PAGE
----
Mother’s Day reminds us that women are pretty great, but it’s important to remember that women are also remarkable in the absence of children. We can act, we can write, we can rule and we can use any or all of these qualities to change the world. Some of the most interesting and inspirational women out there have done it all through the harshest adversity, whether it be societal prejudice, lack of outside support or our own internal insecurities. This week’s book club picks are all based on the lives of fascinating women who may not have kids, but have great stories: Elizabeth I, England’s badass OG queen, the writer George Eliot and actress and immigration reform crusader Diane Guerrero. By the time you’re finished with their stories, you might be inspired to tell your own.
1. Elizabeth: The Forgotten Years by John Guy ($21): “Even as she took her very first breath, the future Queen Elizabeth I was considered to be second best,” writes author John Guy, who won the Whitbread Award in 2004 for his biography on Mary Stuart, Queen of Scotland. We may talk a lot about the current Queen Elizabeth II and her family, but well before Liz’s record-breaking reign, her ancestor and name’s progenitor was breaking some serious barriers of her own. Rising to power at 25, Queen Elizabeth I had to stave off suitors, advisors and general busybodies for another 25 years before everyone gave up on the idea of putting a ring on it. This independent woman and single lady was able to run the world after starting life in ridicule and illegitimacy.
Guy makes use of archival records, letters and court gossip to give us a well-rounded picture of this nearly mythical figure; ably dealing with war, revolution and economic fallout, Elizabeth was also vulnerable and anxiety-ridden, wondering whether to indulge her passion (for a much younger man) or focus on her career (something that’s probably familiar to any #girlboss out there). The book doesn’t shy away from Elizabeth’s achievements or her faults, her brilliance or her “vanity and temper tantrums.”
The other unique aspect of the book is that it focuses on the latter half of her impressive 44-year reign. “With so many years to cover, Elizabeth’s biographers have tended to flag once she passed the age of fifty,” writes Guy, but he maintains that, for this queen, there’s a lot of truth to the saying “life begins at fifty.”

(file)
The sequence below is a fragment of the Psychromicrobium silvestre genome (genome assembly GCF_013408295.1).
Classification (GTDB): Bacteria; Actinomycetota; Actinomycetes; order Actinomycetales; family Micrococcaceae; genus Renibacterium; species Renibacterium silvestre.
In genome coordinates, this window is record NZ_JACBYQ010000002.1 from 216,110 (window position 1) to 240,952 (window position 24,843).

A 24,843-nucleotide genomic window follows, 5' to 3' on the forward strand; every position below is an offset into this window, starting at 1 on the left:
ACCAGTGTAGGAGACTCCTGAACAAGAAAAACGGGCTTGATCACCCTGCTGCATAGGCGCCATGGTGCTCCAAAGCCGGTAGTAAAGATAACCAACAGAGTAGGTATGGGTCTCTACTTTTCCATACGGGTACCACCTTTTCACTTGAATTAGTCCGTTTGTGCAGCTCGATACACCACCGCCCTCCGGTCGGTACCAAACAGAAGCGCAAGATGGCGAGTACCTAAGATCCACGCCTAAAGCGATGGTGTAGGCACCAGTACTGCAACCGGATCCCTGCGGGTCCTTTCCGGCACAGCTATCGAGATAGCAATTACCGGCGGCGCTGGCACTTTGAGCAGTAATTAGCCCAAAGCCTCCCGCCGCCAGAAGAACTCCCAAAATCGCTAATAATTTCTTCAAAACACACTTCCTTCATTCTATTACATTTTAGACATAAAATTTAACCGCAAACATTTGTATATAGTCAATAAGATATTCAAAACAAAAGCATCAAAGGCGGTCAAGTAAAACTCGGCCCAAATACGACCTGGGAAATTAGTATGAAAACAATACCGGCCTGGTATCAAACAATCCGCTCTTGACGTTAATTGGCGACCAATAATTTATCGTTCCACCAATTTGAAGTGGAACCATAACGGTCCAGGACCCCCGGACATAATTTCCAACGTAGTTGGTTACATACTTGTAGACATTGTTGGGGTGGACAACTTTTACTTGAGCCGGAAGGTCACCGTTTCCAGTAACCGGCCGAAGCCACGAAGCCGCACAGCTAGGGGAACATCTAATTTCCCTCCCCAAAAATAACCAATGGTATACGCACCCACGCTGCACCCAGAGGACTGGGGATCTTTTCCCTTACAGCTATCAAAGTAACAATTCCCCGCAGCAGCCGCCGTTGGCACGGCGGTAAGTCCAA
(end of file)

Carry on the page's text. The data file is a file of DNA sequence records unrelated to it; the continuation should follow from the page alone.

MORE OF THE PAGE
2. The Honeymoon by Dinitia Smith ($17): If life can begin at 50, can it begin at 60? The writer George Eliot found herself widowed at 60, after her lover of 26 years, George Henry Lewes, died. Dealing with thoughts of aging and decline, Eliot married a man 20 years her younger, John Walter Cross (Queen Elizabeth wasn’t the only older woman with a discerning eye). This novel is a fictionalized portrayal of Eliot’s 1880 honeymoon in Venice.
Originally Mary Ann Evans, Eliot took on a man’s name to avoid prejudice in the literary world. She was largely self-educated and convinced that knowledge was the best way to secure her future. Eliot wrote seven novels, most famously Middlemarch, which has been called the greatest novel in the English language. She was editor of the literary magazine the Westminster Review, a very unusual role for a woman at the time, and turned heads with her lengthy relationship with the already-married Lewes, whose wife also had a lover. In this novel, Smith uses historical fact and an imagining of Eliot’s emotions to create a tale about finding love in unlikely partnerships.
3. In the Country We Love: My Family Divided by Diane Guerrero with Michelle Burford ($18): You know by now that immigration is a hot-button issue (unless you’re living under a rock, legally or not). Whether you’re a wall-builder or a staunch believer that “no one is illegal,” there’s always a danger of forgetting the real human stories under the tide of rhetoric. What happens when you were born in the United States, but your parents are undocumented?
When Diane Guerrero was a mere 14 years old, the actress known for Jane the Virgin and Orange is the New Black came home from school to find her parents had been deported to their native Colombia, after spending years and thousands of dollars trying to rectify their status. She was allowed to remain in the country, but her family was gone. Guerrero had to rely on networks of family friends to get through school and beyond.
Guerrero’s confessional and compelling tale of the toll the separation had on her family’s relationships and on her mental health is hard hitting. Guerrero, who is an Ambassador for Citizenship and Naturalization for the White House, shares her story, in part, with at least 11 million other people who hope to change their citizenship status and fear becoming collateral damage in the immigration war.
What books make you feel like a boss? Tag us in your next world-changing read @BritandCo.